Everyday, something new is posted online and it’s hard to quantify the level of children’s exposure to adult content, but the reality is that it is on the rise.
Cyberbullying is also listed as a major contributor to increased case of children getting lost mysteriously.
More than four years ago, the Communications Authority of Kenya launched a revolutionary to protect children from internet crimes.
Proliferation of ICTs in Kenya has been singled out as key factor that is increasingly exposing children to cyberbullying, sexual exploitation, child pornography and internet addiction.
The majority of Kenyans access the internet through their mobile phones. In Kenya, mobile subscriptions have now hit 39.7 million with the mobile penetration reaching 90 percent.
An increased number of smart devices buoyed by this rising number of people connected to the internet, is widening exposure of too much adult content to children, who can easily access internet powered phones and tablets.
There are at least two mobile phones in every household in the country, shortening the proximity of children to internet enabled handsets.
Consequently, the technological revolution is seen as a major factor that is escalating the level of child exposure to online sexual abuse compared to 10 years ago.
As a result, the Communications Authority of Kenya (CAK) has partnered with various stakeholders to implement mechanisms that would safeguard children’s online safety.
In 2015, Kenya marked Safer Internet day (SID) when a campaign dubbed Kenya Web Rangers started.
The campaign targeted school children and was aimed at creating a pool of children who would use the internet positively to come up with innovations to tackle cybercrimes.
At the time, it emerged that most existing digital literacy curricula aimed at children were not sufficiently comprehensive, limiting self-protection, parental guidance and supervision, despite a big emphasis on parental involvement.
Search engine, Google and non-governmental organisation Content Development and Intellectual Property (CODE-IP) Trust were tasked to come up with systems to limit children from access to unauthorised content by blocking related images and videos.
Google joined other search engines and social media sites like Microsoft, Facebook and Yahoo that had already developed such systems.
Two years later, CAK launched the “Be The Cop”, a campaign on Child Online Protection to raise awareness of the types of crimes that children are exposed to in cyberspace.
The campaign highlighted the role that parents, guardians and teachers need to play to protect children in cyberspace while at the same time provides avenues of redress should one encounter cybercrime.
The CAK has since partnered with other organisations that play a role in safeguarding children.
Such as The Department of Children Services, Cradle, Kenya Girl Guides Association, Kenya Scouts Association, Kenya Association of Professional Counsellors, United Nations Children Fund (UNICEF), Plan International and Childline Kenya; as well as service providers Google, Orange, Airtel and Safaricom to fortify plans that would seal loopholes and safeguard children online.
A teacher’s guide on safety and threats on internet targeted at parents and teachers has also been developed to tackle a huge disparity on internet knowledge between the young and older generation that makes it difficult for effective child online protection.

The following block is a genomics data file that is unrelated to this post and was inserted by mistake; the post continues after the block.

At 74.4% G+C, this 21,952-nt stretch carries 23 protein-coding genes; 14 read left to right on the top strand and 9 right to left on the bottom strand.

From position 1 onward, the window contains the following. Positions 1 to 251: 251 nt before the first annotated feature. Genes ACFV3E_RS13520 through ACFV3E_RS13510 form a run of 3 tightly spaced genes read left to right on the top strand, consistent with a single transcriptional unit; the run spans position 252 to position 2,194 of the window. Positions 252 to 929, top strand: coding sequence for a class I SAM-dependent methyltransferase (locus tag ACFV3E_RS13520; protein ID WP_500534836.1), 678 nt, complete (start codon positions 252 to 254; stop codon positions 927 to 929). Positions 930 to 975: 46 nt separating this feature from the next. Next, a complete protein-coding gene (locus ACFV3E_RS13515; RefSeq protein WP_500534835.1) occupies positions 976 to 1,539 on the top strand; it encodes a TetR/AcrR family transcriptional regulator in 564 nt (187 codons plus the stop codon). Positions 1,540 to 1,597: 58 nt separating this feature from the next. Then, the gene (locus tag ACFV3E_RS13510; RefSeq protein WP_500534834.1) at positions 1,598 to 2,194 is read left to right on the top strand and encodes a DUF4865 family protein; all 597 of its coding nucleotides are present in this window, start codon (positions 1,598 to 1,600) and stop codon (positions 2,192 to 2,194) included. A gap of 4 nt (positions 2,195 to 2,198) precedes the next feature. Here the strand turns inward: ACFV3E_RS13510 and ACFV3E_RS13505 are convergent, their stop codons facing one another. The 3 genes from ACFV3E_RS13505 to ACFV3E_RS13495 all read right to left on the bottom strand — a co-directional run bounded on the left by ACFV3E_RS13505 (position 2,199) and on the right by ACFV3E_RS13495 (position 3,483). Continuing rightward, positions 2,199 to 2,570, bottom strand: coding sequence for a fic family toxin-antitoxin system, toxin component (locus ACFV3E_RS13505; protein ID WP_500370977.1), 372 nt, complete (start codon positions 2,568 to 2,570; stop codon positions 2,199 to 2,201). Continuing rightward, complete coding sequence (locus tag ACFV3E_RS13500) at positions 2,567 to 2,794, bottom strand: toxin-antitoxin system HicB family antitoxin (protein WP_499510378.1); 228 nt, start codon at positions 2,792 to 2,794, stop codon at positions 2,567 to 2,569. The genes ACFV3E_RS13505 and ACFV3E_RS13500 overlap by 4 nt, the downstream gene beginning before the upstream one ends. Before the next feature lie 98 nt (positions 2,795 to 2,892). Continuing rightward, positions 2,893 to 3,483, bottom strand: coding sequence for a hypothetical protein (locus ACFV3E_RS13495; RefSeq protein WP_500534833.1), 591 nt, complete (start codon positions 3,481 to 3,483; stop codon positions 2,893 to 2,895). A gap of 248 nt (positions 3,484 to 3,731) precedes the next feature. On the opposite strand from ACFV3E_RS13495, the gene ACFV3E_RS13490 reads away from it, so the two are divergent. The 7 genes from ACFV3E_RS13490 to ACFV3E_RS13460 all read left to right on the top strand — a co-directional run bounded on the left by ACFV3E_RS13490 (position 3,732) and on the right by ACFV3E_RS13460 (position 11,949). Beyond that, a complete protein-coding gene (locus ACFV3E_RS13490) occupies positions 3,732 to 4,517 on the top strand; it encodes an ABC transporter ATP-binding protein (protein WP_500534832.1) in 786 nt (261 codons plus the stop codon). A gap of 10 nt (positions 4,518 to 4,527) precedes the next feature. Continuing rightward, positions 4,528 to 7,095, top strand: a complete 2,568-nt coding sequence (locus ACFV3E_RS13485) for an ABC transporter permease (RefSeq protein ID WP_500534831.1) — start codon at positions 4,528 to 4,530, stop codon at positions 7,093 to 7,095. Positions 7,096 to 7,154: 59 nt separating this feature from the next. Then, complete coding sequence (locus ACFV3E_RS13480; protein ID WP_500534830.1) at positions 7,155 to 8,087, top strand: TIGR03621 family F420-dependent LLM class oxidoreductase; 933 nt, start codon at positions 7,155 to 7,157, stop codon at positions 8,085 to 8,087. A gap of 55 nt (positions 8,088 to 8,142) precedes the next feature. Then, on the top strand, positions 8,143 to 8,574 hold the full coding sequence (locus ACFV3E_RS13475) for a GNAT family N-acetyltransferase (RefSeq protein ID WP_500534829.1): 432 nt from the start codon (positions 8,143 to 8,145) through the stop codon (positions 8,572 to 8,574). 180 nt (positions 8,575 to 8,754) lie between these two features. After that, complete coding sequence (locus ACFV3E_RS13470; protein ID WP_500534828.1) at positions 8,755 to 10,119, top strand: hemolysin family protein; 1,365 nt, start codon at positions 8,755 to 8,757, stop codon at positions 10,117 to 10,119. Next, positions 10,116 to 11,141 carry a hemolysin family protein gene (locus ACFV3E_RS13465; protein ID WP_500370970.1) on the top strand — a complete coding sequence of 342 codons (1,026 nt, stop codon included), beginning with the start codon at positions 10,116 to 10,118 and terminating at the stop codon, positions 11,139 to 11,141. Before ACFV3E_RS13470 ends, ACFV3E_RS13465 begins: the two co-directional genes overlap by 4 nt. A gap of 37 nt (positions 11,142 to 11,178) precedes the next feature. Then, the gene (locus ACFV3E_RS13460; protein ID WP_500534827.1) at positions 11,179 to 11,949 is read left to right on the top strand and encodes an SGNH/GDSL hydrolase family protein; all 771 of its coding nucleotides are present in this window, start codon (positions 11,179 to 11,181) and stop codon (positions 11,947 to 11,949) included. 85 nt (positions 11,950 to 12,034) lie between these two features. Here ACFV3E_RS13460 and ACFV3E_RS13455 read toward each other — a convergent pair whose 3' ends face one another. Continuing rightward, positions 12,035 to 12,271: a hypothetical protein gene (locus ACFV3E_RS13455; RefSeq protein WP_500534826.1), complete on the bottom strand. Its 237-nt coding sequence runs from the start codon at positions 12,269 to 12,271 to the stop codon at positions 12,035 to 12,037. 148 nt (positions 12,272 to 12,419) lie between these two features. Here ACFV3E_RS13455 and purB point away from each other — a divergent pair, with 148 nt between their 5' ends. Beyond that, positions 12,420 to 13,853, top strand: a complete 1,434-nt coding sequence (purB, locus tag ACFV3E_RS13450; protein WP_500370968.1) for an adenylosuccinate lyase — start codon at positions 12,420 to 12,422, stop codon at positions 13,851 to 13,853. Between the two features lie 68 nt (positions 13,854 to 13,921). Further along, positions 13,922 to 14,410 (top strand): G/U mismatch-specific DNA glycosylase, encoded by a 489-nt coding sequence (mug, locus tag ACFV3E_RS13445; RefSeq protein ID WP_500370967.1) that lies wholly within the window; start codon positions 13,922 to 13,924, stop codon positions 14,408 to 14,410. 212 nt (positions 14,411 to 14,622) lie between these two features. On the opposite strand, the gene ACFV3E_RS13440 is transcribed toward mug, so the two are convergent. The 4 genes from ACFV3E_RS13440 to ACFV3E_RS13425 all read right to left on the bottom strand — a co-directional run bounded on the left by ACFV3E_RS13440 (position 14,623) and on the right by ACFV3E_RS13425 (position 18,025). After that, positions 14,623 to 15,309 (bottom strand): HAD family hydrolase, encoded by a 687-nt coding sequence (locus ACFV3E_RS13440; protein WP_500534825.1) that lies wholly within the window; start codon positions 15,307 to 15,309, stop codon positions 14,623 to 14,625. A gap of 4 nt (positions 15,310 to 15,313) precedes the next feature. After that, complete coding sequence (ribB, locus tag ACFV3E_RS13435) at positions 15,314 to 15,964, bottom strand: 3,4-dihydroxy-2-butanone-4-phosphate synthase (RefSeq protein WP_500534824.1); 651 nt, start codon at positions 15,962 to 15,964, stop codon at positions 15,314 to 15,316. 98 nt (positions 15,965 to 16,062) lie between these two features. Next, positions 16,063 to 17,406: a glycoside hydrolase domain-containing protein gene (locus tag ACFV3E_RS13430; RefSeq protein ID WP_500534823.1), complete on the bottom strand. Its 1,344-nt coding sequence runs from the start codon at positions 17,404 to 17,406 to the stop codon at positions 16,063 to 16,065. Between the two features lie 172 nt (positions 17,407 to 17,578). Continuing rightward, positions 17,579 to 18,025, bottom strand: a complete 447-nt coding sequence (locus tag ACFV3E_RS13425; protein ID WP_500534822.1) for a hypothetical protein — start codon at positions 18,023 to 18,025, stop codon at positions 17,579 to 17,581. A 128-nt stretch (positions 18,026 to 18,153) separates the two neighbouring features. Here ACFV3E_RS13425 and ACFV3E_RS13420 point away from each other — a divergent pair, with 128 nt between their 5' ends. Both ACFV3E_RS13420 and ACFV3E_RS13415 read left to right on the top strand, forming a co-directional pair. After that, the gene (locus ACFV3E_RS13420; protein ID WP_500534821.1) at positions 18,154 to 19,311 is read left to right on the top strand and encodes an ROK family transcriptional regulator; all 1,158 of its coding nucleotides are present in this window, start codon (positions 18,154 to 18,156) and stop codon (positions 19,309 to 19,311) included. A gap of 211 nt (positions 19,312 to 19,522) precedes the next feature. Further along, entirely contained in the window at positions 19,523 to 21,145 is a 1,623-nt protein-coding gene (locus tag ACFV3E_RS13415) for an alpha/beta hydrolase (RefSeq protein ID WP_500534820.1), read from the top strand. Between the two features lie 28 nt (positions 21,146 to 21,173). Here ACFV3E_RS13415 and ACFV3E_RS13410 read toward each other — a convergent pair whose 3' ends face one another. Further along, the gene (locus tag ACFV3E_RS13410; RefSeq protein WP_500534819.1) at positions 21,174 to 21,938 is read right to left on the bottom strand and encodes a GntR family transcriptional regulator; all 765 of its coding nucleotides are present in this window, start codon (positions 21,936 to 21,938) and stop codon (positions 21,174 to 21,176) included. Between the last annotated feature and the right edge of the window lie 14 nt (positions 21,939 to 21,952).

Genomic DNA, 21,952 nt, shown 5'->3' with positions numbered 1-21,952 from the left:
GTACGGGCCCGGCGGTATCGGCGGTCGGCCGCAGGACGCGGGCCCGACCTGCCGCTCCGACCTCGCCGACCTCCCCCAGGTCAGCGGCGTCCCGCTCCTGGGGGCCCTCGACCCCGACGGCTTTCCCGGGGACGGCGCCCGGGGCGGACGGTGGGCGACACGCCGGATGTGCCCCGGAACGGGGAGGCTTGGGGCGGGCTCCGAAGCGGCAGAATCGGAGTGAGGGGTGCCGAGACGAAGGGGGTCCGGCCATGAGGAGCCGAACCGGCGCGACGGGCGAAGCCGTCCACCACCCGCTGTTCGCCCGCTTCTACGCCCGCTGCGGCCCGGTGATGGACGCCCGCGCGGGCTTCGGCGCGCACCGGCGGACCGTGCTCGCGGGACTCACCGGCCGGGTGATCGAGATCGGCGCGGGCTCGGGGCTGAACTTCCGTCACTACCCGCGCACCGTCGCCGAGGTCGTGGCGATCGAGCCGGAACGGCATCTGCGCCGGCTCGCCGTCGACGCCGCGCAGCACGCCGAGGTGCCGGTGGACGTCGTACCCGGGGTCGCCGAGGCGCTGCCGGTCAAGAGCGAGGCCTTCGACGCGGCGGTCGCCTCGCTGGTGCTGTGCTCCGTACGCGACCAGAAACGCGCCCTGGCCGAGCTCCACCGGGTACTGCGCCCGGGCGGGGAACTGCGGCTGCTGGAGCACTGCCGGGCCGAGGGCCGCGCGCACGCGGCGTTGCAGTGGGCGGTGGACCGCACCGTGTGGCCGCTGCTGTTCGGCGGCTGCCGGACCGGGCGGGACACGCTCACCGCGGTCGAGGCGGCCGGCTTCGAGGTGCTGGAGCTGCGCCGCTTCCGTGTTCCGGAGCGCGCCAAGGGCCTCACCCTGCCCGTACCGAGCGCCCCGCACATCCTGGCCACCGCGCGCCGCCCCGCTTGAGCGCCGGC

The current second phase of “The Child” online safety campaign entailed sensitising consumers of ICT services on their rights and responsibilities within the ICT environment.
It involved working with county governments through The County ICT consumer forum dubbed “Kikao Kikuu”.
Key areas of focus have been on legislative framework, capacity building, research, local and international cooperation as well as public awareness to develop skills and knowledge in this area.
A lot of work has already gone on in ensuring that a pool of parents, teachers and children join the fight against cyberbullying; what can parents or guardians do to safeguard children online?
Get involved: Come up with activities you can work on together with children. It brings you closer to your child and helps you to supervise them at closer range. This is also an opportunity to teach them on good and acceptable computer habits.
Set rules: These are a reminder to dangers and warning to put a caveat on computer usage for kids.
Let them know boundaries of where and what they can do using a computer. Set different user logins to control what they access. It includes what sites they can visit and software programmes they can use.
Computer positioning: Keep your computer in an open area to deter a child from going to prohibited sites. This also allows parents a chance to intervene when you notice children crossing boundaries to sites that could pose them to cybercrimes.
Be open: Open up communication lines with children and let them know they can approach you when they encounter cyberbullying or challenges on the computers.
Set parental controls: Set some parental controls within your browser to restrict or allow certain websites to be viewed on your computer. You can also protect these settings with a password.
Be a good example: Children are likely to imitate their parents’ behaviour, so parents are encouraged to lead by example and show their children how to safely surf online.
Educate: Train young children to use strong and unique passwords across all their accounts and never to share passwords, even with their closest friends.
Stay the course: The hardest part of supervising your child’s internet exposure and activity comes after you make the rules.
It’s called following through, even when you’re talking, texting, tweeting, cooking dinner; basically, doing life.
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